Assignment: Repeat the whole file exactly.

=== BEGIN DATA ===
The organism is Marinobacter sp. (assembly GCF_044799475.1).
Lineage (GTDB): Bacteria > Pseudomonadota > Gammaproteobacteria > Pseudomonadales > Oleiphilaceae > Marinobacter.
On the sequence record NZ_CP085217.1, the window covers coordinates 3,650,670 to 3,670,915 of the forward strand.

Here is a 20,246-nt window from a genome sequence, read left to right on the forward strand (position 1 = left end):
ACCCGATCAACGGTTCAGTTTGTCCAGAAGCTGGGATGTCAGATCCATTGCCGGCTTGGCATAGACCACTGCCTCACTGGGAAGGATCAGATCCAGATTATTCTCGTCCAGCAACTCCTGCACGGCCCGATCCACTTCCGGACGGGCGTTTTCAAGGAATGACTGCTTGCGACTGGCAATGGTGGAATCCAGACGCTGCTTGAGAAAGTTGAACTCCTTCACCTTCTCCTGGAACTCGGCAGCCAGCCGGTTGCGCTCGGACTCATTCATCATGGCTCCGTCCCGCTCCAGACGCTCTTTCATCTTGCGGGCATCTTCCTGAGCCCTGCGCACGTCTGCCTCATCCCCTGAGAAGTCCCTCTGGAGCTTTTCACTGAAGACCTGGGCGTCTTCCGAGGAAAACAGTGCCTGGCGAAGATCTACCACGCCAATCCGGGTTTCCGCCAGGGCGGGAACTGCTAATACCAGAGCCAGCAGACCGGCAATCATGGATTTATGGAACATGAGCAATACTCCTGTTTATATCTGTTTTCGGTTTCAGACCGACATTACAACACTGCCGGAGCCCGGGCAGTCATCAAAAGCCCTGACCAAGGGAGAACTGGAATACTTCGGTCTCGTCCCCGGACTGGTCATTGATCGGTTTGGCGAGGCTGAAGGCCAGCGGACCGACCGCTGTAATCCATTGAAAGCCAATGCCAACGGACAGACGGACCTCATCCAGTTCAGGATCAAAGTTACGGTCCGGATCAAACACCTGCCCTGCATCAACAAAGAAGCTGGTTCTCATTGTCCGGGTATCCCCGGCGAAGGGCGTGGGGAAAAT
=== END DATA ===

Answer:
The organism is Marinobacter sp. (assembly GCF_044799475.1).
Lineage (GTDB): Bacteria > Pseudomonadota > Gammaproteobacteria > Pseudomonadales > Oleiphilaceae > Marinobacter.
On the sequence record NZ_CP085217.1, the window covers coordinates 3,650,670 to 3,670,915 of the forward strand.

Here is a 20,246-nt window from a genome sequence, read left to right on the forward strand (position 1 = left end):
ACCCGATCAACGGTTCAGTTTGTCCAGAAGCTGGGATGTCAGATCCATTGCCGGCTTGGCATAGACCACTGCCTCACTGGGAAGGATCAGATCCAGATTATTCTCGTCCAGCAACTCCTGCACGGCCCGATCCACTTCCGGACGGGCGTTTTCAAGGAATGACTGCTTGCGACTGGCAATGGTGGAATCCAGACGCTGCTTGAGAAAGTTGAACTCCTTCACCTTCTCCTGGAACTCGGCAGCCAGCCGGTTGCGCTCGGACTCATTCATCATGGCTCCGTCCCGCTCCAGACGCTCTTTCATCTTGCGGGCATCTTCCTGAGCCCTGCGCACGTCTGCCTCATCCCCTGAGAAGTCCCTCTGGAGCTTTTCACTGAAGACCTGGGCGTCTTCCGAGGAAAACAGTGCCTGGCGAAGATCTACCACGCCAATCCGGGTTTCCGCCAGGGCGGGAACTGCTAATACCAGAGCCAGCAGACCGGCAATCATGGATTTATGGAACATGAGCAATACTCCTGTTTATATCTGTTTTCGGTTTCAGACCGACATTACAACACTGCCGGAGCCCGGGCAGTCATCAAAAGCCCTGACCAAGGGAGAACTGGAATACTTCGGTCTCGTCCCCGGACTGGTCATTGATCGGTTTGGCGAGGCTGAAGGCCAGCGGACCGACCGCTGTAATCCATTGAAAGCCAATGCCAACGGACAGACGGACCTCATCCAGTTCAGGATCAAAGTTACGGTCCGGATCAAACACCTGCCCTGCATCAACAAAGAAGCTGGTTCTCATTGTCCGGGTATCCCCGGCGAAGGGCGTGGGGAAAAT